A Faster Path to Keyboard Shortcuts

I was recently adding some keyboard shortcuts in Word and noticed that the ALT + CTRL + NUM + shortcut (“Num +” is the addition key on the numeric keypad) was assigned to a command I hadn’t heard of: ToolsCustomizeKeyboardShortcuts. Apparently this shortcut is the only way to run this command, which is unfortunate because it can save you a lot of time when you are modifying shortcuts.

Using the Command

When you press ALT + CTRL + NUM + your mouse arrow will change to the looped square symbol: ⌘. While this new pointer is visible, you can get information on keyboard shortcuts in two ways: by selecting a command or by pressing a keyboard shortcut combination.

Setting a Shortcut for a Command

If you use the looped square cursor to select a command in the Ribbon, Quick Access Toolbar, or Status Bar, Word will pop up the Customize Keyboard dialogue box. This will display the current shortcut(s) assigned to the selected command and allow you to make adjustments.

You can also view shortcuts for commands triggered from dialogue boxes. For example, if you open the Styles dialogue box (CTRL + ALT + SHIFT + S), you can use the looped square icon to add a shortcut for the Style Inspector: select the icon showing an A with a magnifying glass. This is a handy command that doesn’t have a predefined shortcut and is not easily navigated to.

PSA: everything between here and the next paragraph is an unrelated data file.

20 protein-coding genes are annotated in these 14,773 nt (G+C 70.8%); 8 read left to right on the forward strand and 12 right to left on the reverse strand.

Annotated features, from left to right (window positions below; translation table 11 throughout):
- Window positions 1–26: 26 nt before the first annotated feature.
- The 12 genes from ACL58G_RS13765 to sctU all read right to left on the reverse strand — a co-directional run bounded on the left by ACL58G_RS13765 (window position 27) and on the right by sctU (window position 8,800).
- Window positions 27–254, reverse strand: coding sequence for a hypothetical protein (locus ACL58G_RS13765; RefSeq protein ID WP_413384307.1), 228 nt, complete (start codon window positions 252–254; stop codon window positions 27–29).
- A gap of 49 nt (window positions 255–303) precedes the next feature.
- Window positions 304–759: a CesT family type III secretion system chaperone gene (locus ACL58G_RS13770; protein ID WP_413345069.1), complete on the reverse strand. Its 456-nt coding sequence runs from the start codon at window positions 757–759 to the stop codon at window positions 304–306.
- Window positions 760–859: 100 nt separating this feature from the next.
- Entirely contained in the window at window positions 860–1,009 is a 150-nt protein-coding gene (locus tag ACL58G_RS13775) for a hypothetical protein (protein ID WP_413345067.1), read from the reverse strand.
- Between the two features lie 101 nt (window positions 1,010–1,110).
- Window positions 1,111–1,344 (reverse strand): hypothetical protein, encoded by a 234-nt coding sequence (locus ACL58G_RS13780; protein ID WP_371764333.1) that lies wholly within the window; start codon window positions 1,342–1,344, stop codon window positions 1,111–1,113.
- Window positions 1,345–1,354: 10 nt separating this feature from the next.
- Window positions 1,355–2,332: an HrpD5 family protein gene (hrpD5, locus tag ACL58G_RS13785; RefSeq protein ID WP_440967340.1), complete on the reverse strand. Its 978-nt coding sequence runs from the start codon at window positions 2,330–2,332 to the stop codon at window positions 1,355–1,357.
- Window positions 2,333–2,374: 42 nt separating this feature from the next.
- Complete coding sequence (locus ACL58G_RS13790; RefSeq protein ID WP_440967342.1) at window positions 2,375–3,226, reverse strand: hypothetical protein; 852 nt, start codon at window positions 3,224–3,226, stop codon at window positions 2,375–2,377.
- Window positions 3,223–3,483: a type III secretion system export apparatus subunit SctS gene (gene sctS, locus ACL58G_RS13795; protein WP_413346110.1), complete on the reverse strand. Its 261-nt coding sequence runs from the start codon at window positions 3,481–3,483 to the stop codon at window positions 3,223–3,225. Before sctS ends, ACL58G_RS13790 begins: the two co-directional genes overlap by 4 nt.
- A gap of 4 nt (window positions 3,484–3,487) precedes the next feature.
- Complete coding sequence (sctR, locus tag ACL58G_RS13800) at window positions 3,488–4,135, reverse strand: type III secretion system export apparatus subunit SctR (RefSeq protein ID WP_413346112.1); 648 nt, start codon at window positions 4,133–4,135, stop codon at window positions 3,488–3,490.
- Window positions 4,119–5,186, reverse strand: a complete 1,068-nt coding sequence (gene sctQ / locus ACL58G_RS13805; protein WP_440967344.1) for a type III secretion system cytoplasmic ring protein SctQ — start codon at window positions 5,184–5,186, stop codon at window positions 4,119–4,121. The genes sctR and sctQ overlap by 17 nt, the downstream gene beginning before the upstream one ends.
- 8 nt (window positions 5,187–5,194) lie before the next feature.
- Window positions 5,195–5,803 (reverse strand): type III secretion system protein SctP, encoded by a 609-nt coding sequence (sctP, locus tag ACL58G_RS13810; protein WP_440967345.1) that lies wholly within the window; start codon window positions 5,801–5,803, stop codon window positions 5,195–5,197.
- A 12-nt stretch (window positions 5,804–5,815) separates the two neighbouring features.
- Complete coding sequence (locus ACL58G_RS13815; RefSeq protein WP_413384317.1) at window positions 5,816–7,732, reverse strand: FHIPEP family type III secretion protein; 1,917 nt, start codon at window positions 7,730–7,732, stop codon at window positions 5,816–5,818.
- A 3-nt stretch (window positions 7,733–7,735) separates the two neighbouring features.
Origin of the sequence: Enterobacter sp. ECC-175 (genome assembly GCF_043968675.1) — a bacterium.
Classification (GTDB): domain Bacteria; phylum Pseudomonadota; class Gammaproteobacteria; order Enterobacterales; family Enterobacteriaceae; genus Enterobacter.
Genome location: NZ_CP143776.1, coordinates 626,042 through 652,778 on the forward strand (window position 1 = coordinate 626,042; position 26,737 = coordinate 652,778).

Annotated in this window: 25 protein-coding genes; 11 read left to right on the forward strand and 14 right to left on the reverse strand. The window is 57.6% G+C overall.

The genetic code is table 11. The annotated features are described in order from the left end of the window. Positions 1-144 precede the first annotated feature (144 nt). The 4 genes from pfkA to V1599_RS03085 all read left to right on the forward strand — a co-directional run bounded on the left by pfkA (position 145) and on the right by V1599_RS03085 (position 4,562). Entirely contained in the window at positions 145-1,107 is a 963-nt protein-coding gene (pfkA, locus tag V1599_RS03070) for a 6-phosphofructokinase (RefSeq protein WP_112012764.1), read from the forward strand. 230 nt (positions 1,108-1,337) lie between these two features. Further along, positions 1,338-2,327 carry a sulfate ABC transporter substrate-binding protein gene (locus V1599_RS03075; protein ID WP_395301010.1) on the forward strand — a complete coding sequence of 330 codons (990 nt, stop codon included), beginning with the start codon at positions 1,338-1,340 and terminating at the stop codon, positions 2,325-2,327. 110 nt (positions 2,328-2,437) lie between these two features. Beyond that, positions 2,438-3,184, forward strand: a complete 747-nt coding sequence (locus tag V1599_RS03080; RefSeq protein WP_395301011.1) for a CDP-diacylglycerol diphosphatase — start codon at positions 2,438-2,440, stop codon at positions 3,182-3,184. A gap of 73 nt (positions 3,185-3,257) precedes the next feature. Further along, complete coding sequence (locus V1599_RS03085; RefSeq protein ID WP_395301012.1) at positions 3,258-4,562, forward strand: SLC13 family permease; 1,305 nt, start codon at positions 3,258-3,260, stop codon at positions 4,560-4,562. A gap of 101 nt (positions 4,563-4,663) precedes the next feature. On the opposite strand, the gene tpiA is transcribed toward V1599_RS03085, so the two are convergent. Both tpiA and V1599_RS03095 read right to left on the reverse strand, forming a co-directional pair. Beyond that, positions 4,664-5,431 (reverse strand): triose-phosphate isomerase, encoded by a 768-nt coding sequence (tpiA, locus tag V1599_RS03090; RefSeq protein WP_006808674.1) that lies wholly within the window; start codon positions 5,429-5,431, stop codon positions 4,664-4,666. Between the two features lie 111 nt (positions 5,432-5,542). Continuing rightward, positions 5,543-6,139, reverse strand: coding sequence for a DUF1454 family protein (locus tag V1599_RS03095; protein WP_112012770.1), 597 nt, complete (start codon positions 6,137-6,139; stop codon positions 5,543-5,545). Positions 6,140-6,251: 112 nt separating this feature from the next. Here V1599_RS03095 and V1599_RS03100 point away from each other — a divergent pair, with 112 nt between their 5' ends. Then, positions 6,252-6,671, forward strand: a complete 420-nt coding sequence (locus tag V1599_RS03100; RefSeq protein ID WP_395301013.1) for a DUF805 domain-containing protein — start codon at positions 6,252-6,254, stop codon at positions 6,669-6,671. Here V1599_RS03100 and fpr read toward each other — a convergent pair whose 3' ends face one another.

You may recall seeing Word display the shortcut assigned to a ribbon command when the cursor hovers over it (for example, when you hover over the Bold icon). However, Word doesn’t always display shortcuts when you hover (as when you hover over the New Comment icon). And if more than one shortcut is assigned to a command, when hovering does work it will only show one of the shortcuts. So this command is a much more accurate way to identify shortcuts.

Checking a Combination of Keys

If you press a keyboard shortcut while the looped square icon is visible, Word will also pop up the Customize Keyboard dialogue box, this time displaying the command assigned to that shortcut. This is very handy for determining if a particular shortcut is currently in use.

There is a downside to this command, however: it will not work for keyboard shortcuts that consist of the ALT key and another single key. If you run the command and then press this kind of shortcut combination, Word will display the KeyTips for the current ribbon menu, just as if you were pressing the ALT key by itself.

Other Tips

When the mouse pointer appears as a looped square symbol (⌘) you can press the Esc key to exit this command and be returned to a regular mouse arrow.

To use this command on a laptop that doesn’t have a numeric pad, you can manually assign it to another shortcut:

  • Burrow down to the Customize Keyboard dialogue box: File > Options > Customize Ribbon > Keyboard shortcuts: Customize…
  • In the Categories window on the left, scroll all the way to the bottom and select the All Commands category.
  • In the Commands window on the right, scroll down to ToolsCustomizeKeyboardShortcuts
  • In the Press New Shortcut Key field press the desired key combination  (I recommend ALT + K) and select the Assign button, then close all of the dialogue boxes.

This tool does not appear to work when selecting macros or third-party commands such as those for PerfectIt via a menu. It will, however, indicate which macro is assigned to a given shortcut.